The Flaw in Our Judgments

We are all prone to misjudgments when deciding

Darren Matthews
Pragmatic Wisdom

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My son gave us the perfect demonstration of the flaw in our judgements when driving.
Photo by Barna Bartis on Unsplash

My 21-year-old son drives like a judge.

“The driver of that blue Ford is an idiot! They are going too slow!”

“I got overtaken by a right manic on the way home.”

The continuous moaning is hard to listen to. Every time he arrives home, we get another stream of judgments cast against other drivers. The bitterness of his complaints is irritating to hear until you realise we all do it.

We’re always judging others.

Not only with driving, but in every situation, discussion, and action we see every day.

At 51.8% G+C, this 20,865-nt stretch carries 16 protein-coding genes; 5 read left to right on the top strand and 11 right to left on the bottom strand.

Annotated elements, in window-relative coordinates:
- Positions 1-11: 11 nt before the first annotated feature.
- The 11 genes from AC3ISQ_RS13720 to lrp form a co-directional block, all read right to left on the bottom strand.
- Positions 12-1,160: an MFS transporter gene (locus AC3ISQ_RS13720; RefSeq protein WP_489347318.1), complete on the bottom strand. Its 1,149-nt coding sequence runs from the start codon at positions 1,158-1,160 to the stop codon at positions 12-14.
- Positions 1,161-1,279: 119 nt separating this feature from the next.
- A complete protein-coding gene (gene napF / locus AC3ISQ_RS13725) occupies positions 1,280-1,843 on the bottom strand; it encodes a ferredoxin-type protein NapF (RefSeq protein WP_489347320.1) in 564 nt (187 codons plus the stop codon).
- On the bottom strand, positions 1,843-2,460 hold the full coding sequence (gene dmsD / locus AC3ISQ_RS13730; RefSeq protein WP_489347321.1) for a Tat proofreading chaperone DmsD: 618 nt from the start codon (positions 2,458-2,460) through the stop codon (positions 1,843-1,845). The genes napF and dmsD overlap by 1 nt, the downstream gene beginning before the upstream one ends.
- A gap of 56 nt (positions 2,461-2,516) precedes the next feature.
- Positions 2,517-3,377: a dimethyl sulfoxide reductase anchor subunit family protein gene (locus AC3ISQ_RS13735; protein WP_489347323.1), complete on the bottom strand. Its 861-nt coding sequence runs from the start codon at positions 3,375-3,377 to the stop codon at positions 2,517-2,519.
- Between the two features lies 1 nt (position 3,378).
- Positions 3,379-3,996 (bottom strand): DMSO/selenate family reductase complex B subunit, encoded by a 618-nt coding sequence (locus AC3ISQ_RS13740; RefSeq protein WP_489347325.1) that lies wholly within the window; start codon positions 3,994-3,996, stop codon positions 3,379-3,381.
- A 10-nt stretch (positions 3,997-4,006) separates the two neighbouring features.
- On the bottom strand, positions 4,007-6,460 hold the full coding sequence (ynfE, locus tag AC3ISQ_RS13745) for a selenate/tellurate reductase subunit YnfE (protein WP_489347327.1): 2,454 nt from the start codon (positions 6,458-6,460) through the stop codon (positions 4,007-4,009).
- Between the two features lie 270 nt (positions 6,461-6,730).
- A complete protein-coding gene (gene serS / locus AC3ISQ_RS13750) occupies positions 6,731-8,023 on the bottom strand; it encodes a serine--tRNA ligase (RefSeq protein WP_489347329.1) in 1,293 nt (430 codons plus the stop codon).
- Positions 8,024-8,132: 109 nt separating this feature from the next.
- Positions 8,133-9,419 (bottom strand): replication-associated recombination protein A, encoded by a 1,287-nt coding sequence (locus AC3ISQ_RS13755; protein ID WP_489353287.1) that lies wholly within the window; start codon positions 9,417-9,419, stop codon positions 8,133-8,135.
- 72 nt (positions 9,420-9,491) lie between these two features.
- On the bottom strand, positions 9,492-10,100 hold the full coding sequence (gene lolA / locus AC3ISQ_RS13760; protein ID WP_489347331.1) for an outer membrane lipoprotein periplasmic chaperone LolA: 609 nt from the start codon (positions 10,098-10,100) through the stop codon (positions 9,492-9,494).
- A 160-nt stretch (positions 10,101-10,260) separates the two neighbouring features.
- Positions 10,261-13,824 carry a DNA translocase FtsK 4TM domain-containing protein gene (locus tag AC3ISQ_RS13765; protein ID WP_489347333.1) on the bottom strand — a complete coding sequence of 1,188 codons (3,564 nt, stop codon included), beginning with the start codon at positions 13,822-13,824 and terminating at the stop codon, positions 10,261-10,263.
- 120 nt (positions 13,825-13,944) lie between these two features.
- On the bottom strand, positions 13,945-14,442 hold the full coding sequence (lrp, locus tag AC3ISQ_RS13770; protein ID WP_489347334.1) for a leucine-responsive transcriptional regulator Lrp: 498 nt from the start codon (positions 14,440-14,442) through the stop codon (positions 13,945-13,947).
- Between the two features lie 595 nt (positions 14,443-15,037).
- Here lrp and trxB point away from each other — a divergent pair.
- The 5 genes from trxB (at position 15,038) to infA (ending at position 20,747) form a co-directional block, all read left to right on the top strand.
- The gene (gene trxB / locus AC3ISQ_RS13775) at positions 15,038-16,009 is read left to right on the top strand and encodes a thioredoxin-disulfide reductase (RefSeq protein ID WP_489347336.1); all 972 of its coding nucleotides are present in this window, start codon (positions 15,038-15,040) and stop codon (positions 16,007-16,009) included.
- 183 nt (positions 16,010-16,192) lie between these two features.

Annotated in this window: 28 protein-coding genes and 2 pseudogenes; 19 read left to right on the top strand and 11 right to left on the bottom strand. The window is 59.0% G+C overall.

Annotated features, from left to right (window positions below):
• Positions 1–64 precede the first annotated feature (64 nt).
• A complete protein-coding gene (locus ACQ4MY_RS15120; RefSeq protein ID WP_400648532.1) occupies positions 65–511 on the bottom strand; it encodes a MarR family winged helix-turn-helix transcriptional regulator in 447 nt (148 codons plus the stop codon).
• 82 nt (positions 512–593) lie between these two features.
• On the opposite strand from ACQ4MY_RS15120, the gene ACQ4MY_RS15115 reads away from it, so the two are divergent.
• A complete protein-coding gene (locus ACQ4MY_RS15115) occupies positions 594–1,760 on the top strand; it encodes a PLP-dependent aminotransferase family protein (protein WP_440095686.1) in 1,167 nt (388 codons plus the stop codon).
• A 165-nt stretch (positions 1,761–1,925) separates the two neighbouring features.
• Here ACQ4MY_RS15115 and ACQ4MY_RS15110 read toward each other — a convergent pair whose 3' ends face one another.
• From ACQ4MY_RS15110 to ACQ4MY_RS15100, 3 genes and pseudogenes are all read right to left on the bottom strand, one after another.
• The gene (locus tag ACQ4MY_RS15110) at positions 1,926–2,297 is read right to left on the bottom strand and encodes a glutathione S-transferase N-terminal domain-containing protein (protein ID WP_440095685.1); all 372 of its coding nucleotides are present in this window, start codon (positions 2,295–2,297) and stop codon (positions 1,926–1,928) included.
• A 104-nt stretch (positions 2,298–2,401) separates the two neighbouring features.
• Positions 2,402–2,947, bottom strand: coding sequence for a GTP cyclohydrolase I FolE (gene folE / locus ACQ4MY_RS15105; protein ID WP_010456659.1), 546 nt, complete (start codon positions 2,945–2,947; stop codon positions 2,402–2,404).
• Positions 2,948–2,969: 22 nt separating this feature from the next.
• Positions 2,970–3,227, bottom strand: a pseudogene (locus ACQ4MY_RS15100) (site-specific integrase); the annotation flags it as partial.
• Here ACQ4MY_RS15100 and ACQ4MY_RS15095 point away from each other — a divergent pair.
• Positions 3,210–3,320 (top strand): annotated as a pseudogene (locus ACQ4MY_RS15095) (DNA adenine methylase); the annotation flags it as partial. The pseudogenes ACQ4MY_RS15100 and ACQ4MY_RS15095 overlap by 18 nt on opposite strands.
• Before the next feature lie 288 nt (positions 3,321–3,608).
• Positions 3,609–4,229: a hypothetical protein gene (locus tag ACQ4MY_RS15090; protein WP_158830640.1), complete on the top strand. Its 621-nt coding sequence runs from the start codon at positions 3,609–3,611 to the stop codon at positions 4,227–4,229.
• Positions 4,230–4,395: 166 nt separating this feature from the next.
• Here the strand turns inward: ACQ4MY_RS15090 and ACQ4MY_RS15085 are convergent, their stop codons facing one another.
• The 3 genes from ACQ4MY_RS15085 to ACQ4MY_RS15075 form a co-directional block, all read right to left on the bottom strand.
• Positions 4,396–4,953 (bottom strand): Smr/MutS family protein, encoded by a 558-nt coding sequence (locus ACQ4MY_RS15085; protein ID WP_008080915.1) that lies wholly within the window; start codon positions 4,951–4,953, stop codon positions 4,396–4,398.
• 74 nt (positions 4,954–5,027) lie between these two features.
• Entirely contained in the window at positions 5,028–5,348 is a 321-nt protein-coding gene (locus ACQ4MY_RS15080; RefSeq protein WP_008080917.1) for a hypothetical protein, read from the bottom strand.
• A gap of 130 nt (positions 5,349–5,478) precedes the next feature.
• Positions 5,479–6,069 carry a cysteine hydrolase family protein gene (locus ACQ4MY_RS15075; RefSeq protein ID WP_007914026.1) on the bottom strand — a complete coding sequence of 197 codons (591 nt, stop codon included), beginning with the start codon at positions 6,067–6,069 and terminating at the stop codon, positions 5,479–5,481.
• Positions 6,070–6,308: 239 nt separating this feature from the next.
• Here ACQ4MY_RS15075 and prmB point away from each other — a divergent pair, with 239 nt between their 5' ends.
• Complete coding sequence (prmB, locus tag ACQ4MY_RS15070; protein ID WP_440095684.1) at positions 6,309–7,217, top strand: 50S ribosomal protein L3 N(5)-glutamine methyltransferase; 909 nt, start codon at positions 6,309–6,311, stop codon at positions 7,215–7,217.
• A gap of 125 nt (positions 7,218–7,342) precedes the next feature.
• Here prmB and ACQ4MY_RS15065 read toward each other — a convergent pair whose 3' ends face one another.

The problem comes from the baseline we use to make those judgments.

You see, we don’t use objective points of reference to judge others. My son isn’t driving with a speed gun recording other driver’s speed. He is using his perception, built from his viewpoint, to call drivers out.

George Carlin had this great line:

“Have you ever noticed that everyone driving slower than you is an idiot and everyone driving faster than you is a manic?”

My son is the epitome of this. He uses his driving as a baseline to judge others.

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Darren Matthews
Pragmatic Wisdom

Following my curiosity — which is decision-making — and sharing what I learn along the way